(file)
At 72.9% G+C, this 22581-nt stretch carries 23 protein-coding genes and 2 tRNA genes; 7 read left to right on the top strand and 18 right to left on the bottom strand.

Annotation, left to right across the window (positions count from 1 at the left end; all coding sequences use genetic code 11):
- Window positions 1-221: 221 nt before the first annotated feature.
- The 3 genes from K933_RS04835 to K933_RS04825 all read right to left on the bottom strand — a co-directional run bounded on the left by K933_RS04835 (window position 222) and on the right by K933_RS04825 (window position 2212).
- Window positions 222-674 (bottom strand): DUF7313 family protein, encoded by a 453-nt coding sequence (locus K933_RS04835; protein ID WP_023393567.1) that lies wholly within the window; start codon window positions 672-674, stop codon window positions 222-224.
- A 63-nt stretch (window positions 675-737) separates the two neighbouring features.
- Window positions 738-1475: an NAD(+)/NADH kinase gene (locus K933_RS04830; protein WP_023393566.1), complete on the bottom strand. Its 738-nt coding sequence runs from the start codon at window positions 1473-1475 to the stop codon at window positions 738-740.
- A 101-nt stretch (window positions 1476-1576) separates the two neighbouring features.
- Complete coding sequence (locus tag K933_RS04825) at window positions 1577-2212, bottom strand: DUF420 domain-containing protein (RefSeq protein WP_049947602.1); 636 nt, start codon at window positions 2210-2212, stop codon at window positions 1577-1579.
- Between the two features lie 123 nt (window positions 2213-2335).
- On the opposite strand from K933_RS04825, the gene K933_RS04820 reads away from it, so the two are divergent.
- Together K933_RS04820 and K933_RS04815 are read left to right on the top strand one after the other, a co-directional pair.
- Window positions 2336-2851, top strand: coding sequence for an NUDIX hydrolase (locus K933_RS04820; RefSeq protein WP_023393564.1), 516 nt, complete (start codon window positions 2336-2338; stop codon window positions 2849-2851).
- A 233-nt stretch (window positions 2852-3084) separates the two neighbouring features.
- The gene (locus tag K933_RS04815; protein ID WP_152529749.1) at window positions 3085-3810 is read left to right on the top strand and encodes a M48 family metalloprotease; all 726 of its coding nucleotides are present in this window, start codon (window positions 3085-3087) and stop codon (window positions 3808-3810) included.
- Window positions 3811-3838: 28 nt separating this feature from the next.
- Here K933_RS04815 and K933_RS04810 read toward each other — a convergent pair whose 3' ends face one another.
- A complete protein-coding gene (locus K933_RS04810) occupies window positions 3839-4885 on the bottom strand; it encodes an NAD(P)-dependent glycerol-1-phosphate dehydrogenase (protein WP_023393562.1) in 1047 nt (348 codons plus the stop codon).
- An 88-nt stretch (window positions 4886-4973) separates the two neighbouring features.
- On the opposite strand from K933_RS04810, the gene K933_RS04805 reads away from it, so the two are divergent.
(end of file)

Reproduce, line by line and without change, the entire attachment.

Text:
At 72.9% G+C, this 22581-nt stretch carries 23 protein-coding genes and 2 tRNA genes; 7 read left to right on the top strand and 18 right to left on the bottom strand.

Annotation, left to right across the window (positions count from 1 at the left end; all coding sequences use genetic code 11):
- Window positions 1-221: 221 nt before the first annotated feature.
- The 3 genes from K933_RS04835 to K933_RS04825 all read right to left on the bottom strand — a co-directional run bounded on the left by K933_RS04835 (window position 222) and on the right by K933_RS04825 (window position 2212).
- Window positions 222-674 (bottom strand): DUF7313 family protein, encoded by a 453-nt coding sequence (locus K933_RS04835; protein ID WP_023393567.1) that lies wholly within the window; start codon window positions 672-674, stop codon window positions 222-224.
- A 63-nt stretch (window positions 675-737) separates the two neighbouring features.
- Window positions 738-1475: an NAD(+)/NADH kinase gene (locus K933_RS04830; protein WP_023393566.1), complete on the bottom strand. Its 738-nt coding sequence runs from the start codon at window positions 1473-1475 to the stop codon at window positions 738-740.
- A 101-nt stretch (window positions 1476-1576) separates the two neighbouring features.
- Complete coding sequence (locus tag K933_RS04825) at window positions 1577-2212, bottom strand: DUF420 domain-containing protein (RefSeq protein WP_049947602.1); 636 nt, start codon at window positions 2210-2212, stop codon at window positions 1577-1579.
- Between the two features lie 123 nt (window positions 2213-2335).
- On the opposite strand from K933_RS04825, the gene K933_RS04820 reads away from it, so the two are divergent.
- Together K933_RS04820 and K933_RS04815 are read left to right on the top strand one after the other, a co-directional pair.
- Window positions 2336-2851, top strand: coding sequence for an NUDIX hydrolase (locus K933_RS04820; RefSeq protein WP_023393564.1), 516 nt, complete (start codon window positions 2336-2338; stop codon window positions 2849-2851).
- A 233-nt stretch (window positions 2852-3084) separates the two neighbouring features.
- The gene (locus tag K933_RS04815; protein ID WP_152529749.1) at window positions 3085-3810 is read left to right on the top strand and encodes a M48 family metalloprotease; all 726 of its coding nucleotides are present in this window, start codon (window positions 3085-3087) and stop codon (window positions 3808-3810) included.
- Window positions 3811-3838: 28 nt separating this feature from the next.
- Here K933_RS04815 and K933_RS04810 read toward each other — a convergent pair whose 3' ends face one another.
- A complete protein-coding gene (locus K933_RS04810) occupies window positions 3839-4885 on the bottom strand; it encodes an NAD(P)-dependent glycerol-1-phosphate dehydrogenase (protein WP_023393562.1) in 1047 nt (348 codons plus the stop codon).
- An 88-nt stretch (window positions 4886-4973) separates the two neighbouring features.
- On the opposite strand from K933_RS04810, the gene K933_RS04805 reads away from it, so the two are divergent.